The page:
I’m afraid this book woke up the little tyrant in me, OK, let’s face it… it’s been there all along, it just exposed it clearly. I mean, this book was...moreI’m afraid this book woke up the little tyrant in me, OK, let’s face it… it’s been there all along, it just exposed it clearly. I mean, this book was supposed to machiavellian, right? Which in my dictionary meant pure evil, morally distorted… nothing even remotely similar to absolutely true. All in all, it surprised me. It’s not like Niccolò wasn’t a manipulative bastard (if you don’t mind me saying). Oh, he was, alright. But I find him honest and quite brilliant. This is a handbook for despots that clearly states that being nice, in politics, in war, in struggles for power, often ends with one person winning and the other person being in prison, disgraced, exiled, or dead (and yet, maybe not only in politics). Machiavelli understood this, and the product was this book. There is a damn good reason why so many people started calling him "the devil." Why the book was put on the Catholic Index of banned books. The book makes no promises about being nice or this or that. It delivers on what it promises - how a person can gain and acquire power and keep it, and the sometimes ruthless actions necessary to maintain it and protect one's own self. “it is much safer to be feared than loved because ...love is preserved by the link of obligation which, owing to the baseness of men, is broken at every opportunity for their advantage; but fear preserves you by a dread of punishment which never fails.” (less)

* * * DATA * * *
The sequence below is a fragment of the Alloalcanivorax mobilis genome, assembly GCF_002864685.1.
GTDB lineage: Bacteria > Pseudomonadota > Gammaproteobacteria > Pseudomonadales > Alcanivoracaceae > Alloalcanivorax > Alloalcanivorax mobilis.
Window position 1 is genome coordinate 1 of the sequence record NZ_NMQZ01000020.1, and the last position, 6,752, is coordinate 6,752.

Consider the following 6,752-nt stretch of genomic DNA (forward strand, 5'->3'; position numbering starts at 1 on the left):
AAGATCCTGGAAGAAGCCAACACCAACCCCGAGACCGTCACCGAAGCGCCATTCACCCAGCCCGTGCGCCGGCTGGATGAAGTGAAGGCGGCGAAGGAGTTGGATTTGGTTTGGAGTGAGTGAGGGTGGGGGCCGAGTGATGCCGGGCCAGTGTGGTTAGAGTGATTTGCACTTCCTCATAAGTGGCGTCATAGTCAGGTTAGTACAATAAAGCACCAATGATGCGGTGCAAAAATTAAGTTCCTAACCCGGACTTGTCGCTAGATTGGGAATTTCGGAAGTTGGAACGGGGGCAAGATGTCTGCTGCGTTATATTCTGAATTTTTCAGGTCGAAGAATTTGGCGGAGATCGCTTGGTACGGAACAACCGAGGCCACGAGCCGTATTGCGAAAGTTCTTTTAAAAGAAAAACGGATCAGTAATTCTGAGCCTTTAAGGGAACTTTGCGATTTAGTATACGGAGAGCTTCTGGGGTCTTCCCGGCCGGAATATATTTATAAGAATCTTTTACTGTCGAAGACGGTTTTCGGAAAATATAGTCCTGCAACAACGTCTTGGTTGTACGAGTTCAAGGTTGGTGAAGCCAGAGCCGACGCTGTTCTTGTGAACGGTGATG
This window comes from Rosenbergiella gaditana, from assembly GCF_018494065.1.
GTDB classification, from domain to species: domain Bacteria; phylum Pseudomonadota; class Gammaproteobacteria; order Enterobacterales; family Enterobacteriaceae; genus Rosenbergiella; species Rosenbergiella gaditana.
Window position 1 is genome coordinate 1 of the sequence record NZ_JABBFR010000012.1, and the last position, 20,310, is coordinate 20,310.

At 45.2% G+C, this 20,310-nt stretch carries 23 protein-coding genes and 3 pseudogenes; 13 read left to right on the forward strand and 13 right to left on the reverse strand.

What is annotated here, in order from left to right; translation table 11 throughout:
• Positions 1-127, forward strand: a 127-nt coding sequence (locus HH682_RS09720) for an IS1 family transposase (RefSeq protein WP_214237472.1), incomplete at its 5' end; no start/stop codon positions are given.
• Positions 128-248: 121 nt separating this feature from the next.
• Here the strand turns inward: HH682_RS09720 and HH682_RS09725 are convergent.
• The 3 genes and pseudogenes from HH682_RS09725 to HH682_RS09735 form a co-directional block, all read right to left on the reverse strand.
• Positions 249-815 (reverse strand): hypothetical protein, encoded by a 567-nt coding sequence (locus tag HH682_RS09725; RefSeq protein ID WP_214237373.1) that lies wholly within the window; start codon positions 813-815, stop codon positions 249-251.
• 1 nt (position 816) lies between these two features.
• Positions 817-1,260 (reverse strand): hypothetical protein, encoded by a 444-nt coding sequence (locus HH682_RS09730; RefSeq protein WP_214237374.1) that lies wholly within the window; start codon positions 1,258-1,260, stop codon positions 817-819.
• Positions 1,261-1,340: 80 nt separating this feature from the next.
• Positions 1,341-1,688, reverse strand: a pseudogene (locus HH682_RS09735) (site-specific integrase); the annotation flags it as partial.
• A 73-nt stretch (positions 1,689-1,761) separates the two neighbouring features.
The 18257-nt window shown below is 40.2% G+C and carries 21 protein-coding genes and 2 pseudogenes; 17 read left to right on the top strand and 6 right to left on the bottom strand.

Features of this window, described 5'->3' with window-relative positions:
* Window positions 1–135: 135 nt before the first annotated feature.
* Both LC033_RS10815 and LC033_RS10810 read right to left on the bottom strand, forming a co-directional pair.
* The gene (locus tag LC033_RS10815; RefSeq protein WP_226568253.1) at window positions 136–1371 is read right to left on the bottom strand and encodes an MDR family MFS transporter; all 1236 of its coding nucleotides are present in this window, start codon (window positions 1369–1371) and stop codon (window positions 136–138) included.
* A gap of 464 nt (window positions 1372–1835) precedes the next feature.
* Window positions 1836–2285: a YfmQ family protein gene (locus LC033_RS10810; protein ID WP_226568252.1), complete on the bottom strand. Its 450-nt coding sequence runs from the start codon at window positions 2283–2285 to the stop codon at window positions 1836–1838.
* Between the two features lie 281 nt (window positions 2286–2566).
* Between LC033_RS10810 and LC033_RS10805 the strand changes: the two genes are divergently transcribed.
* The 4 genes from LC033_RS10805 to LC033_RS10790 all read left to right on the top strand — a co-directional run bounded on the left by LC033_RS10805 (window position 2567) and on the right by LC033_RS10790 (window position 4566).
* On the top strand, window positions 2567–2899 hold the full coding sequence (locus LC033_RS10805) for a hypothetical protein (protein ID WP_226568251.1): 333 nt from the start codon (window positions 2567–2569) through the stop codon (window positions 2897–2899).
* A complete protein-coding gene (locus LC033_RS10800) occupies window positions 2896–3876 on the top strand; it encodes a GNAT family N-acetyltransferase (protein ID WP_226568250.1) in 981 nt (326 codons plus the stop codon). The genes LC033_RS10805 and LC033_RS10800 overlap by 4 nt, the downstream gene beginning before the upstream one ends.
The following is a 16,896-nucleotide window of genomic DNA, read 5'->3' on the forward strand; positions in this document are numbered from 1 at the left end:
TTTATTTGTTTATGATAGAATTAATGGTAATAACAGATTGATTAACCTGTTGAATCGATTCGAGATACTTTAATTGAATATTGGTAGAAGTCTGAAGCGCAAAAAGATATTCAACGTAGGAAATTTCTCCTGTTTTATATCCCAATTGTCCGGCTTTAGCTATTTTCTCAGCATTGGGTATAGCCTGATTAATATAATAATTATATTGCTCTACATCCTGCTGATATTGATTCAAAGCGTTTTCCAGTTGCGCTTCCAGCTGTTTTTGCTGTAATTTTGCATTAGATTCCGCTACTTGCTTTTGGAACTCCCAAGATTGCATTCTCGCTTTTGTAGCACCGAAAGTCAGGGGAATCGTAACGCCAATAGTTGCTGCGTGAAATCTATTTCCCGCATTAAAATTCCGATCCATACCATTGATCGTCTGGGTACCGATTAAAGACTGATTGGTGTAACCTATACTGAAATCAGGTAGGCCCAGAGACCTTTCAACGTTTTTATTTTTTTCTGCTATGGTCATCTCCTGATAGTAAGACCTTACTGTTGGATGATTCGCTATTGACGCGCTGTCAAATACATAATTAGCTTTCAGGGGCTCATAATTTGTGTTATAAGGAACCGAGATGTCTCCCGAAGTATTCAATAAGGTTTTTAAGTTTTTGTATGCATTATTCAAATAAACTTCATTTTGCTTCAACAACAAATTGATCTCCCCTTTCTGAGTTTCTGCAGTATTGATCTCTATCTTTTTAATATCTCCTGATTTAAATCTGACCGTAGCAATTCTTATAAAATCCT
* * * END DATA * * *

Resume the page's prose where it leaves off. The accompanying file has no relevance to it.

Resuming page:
This was quite an interesting read for a non-feminist, 21st century medical student. From 1972, Barbara and Deirdre bring us an academic, synthesized...moreThis was quite an interesting read for a non-feminist, 21st century medical student. From 1972, Barbara and Deirdre bring us an academic, synthesized approach to the History of female health professionals. It is quite obvious that women have always been the cornerstone of the medical arts, but for some obscure reason have never been regarded as so. In the dark ages, we called them witches, inferior to the rational knowledge of physicians and sought out feverishly, for even when their treatments were successful, the Malleus Maleficarum classified them as pure evil, thus protecting the medical class from any competition. In fact, what was labeled as superstitious was the basis of the empiric method we still use in some therapies; and what was called perverse might have been the first attempts at physical examinations, since the doctors even feared touching the patient for too long, dissecting was considered a crime and medical studies were dedicated to ancient history, astronomy and theology. Then it came the time for the midwives, restrained to child-bearing assistance, since too much knowledge was said to interfere with a woman’s fertility. And politics crept in to keep women from going to medical schools – the course was extended so that only the higher classes could afford to and younger women felt divided between starting a family or a career (this is where it starts sounding familiar). Moreover, even after graduating, women couldn’t perform as physicians since no hospital would take in a female intern. Finally, Florence Nightingale spreads nursing schools through the country, educating docile, submissive housemaids that History has baptized as the first nurses. Indeed, this was quite a surprise to me – for a woman that conquered so much, I didn’t expect Nightingale to be so determined to keep nurses as assisting maids, heeding to the doctor’s every order, with no scientific knowledge whatsoever. But certainly it was the beginning of a new era, nursing is now more than cleaning and feeding, it is a vast study. Presently, I can say medical schools are attended by more young women than men but I think such a long history of male supremacy in this profession has left its marks and they won’t fade for a long time. (less)